“Installing a new patio door instantly boosts your home’s property value plus enhances its architectural presence,” said Christopher Wittmann, Master Certified Remodeler and Senior Sales Associate with Callen Construction, Inc.
In the most basic sense, there are generally two types of patio doors, hinged and sliding, while there are several material components involved in the construction process, such as hardware, exterior and interior finishes, exterior trim, and screens. “One of the most important aspects of patio doors is the glass used,” Christopher said. “The construction of the glass doors, including the number of glass panes, the use of argon gas, and the type of coating applied to the glass will have a direct impact on your home’s overall energy efficiency and the patio door’s ability to filter out harmful UV rays.”
A climate like southeastern Wisconsin’s sees a diverse range of severe weather and extreme temperatures, which means a home’s patio doors must be properly insulated in order maintain a comfortable indoor air environment and maximize overall energy efficiency year-round. “For instance, dual pane glass, which is considered a standard and more common feature on most modern patio doors, is far more successful at insulating and protecting your home from the outside elements than single pane glass,” said Christopher. Taking things a step further, “while triple pane glass is another option for maximum protection against inclement weather and harsh temperatures, the return on investment of triple pane glass may not be immediate in our direct climate,” he said.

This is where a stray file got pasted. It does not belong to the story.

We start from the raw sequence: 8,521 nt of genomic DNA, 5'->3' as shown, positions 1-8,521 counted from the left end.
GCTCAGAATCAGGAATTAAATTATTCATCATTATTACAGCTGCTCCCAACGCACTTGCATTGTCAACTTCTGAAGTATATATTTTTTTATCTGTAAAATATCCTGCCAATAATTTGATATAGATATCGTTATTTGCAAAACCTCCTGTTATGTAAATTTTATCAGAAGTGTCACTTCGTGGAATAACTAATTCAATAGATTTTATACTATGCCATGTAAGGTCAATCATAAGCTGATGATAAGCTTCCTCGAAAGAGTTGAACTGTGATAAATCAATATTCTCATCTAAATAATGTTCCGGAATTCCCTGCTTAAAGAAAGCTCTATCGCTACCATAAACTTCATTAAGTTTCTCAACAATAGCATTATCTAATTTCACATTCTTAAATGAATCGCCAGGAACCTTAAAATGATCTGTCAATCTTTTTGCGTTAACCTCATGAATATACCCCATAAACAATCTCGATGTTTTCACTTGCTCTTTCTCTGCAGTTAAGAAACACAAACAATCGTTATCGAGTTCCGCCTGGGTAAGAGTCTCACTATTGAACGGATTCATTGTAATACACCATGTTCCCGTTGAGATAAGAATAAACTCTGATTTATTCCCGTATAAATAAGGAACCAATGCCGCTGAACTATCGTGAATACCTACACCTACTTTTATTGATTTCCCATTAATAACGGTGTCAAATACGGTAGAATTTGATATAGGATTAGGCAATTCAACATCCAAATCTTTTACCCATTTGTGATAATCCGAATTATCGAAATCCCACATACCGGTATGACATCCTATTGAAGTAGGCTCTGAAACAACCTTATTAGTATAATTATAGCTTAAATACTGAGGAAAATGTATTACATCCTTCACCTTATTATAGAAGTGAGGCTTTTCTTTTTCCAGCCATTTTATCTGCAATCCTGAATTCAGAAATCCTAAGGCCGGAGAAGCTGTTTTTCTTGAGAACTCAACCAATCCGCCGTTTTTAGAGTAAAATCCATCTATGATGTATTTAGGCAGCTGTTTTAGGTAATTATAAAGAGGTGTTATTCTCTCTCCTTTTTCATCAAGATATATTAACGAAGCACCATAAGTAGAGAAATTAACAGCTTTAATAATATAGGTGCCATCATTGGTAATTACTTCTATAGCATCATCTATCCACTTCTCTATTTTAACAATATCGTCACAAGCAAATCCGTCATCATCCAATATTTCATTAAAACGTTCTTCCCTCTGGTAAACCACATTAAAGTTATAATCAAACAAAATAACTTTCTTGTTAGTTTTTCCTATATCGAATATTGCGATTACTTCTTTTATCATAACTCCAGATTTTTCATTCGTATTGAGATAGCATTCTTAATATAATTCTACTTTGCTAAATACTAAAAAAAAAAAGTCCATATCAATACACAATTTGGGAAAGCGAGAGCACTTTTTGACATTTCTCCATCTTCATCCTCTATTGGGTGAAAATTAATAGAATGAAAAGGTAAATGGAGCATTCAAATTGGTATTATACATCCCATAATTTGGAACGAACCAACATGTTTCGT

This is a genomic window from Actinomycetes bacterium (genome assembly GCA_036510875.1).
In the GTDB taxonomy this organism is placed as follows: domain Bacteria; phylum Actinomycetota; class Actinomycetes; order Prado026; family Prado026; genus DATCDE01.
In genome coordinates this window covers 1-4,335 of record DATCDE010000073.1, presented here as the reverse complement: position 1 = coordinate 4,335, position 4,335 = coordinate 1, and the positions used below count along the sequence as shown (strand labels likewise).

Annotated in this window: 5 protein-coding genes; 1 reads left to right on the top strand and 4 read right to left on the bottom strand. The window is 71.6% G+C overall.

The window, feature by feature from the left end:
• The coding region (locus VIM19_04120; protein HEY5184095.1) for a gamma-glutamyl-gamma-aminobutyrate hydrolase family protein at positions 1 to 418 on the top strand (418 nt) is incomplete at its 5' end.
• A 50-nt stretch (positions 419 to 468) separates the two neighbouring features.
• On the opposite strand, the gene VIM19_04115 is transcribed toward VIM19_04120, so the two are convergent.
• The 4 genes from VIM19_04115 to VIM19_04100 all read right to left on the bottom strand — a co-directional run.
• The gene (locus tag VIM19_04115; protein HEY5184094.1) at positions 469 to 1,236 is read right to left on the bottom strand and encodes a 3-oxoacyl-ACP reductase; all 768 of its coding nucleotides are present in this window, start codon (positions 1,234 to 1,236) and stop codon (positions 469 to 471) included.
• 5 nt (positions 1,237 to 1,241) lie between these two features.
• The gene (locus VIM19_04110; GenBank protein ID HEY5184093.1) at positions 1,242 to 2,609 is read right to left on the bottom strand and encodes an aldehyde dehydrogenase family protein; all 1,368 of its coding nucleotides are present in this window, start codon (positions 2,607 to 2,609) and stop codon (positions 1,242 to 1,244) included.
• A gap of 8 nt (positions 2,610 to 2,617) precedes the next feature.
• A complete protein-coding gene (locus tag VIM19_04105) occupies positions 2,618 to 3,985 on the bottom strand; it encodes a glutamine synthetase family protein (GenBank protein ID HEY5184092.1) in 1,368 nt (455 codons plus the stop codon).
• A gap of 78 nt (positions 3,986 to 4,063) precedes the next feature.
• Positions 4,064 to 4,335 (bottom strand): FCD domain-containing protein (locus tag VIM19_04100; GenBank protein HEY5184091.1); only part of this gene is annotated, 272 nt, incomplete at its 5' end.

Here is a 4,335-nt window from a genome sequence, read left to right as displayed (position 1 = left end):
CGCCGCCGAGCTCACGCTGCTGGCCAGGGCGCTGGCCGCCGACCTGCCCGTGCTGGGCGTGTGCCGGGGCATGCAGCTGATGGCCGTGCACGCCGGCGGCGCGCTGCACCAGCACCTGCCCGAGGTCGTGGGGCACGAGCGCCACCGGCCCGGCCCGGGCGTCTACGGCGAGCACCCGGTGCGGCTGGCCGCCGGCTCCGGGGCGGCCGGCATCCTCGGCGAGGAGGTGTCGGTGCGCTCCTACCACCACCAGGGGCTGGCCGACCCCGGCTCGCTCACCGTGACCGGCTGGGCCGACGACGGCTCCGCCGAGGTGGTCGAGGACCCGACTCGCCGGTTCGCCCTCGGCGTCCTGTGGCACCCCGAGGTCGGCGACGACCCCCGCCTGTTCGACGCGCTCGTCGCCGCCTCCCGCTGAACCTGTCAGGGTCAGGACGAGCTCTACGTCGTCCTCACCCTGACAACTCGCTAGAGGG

It’s important to note that the number of panes of glass alone does not determine a patio door’s energy efficiency. There are other factors involved, such as argon gas, which is used to fill the spaces between the glass panes inside the patio door. “Argon gas adds an extra layer of insulation and assists in preventing heat loss,” said Christopher.
The type of coating applied to the glass also plays a part in a patio door’s energy efficiency. Referred to as low emissivity (Low E), these ultra-thin metallic coatings are applied directly to the glass in layers to reflect the sun’s heat as well as protect the home from harmful UV rays, all while allowing the visible light to pass through.
“When considering each type of coating, it’s important to examine two factors: heat transference from the sun to your home and radiant heat, or the ability of the coating to keep the heat on the same side of the glass in which it’s being generated,” Christopher said.
Low E1 coating prioritizes keeping a home heated versus cooled, Low E2 offers year-round performance in moderate climates to help retain heat in your home during the winter and keep heat out during the summer, and Low E3 rejects solar heat while letting light in, resulting in increased performance in climates with intense sun exposure. “We live in a unique climate, so it’s important to fully understand how new patio doors are going to stand up to the elements, no matter the forecast,” said Christopher. “Therefore, it’s important to confirm the following before making your final decision on your home’s new patio doors: the number of panes of glass there are, whether or not a gas is used to fill in the space between the panes of glass for added insulation, what type of Low E coating is applied to the glass doors, and which style of decorative glass best aligns with your personal preference and your home’s style.”
If you’re interested in new patio doors, call Callen today.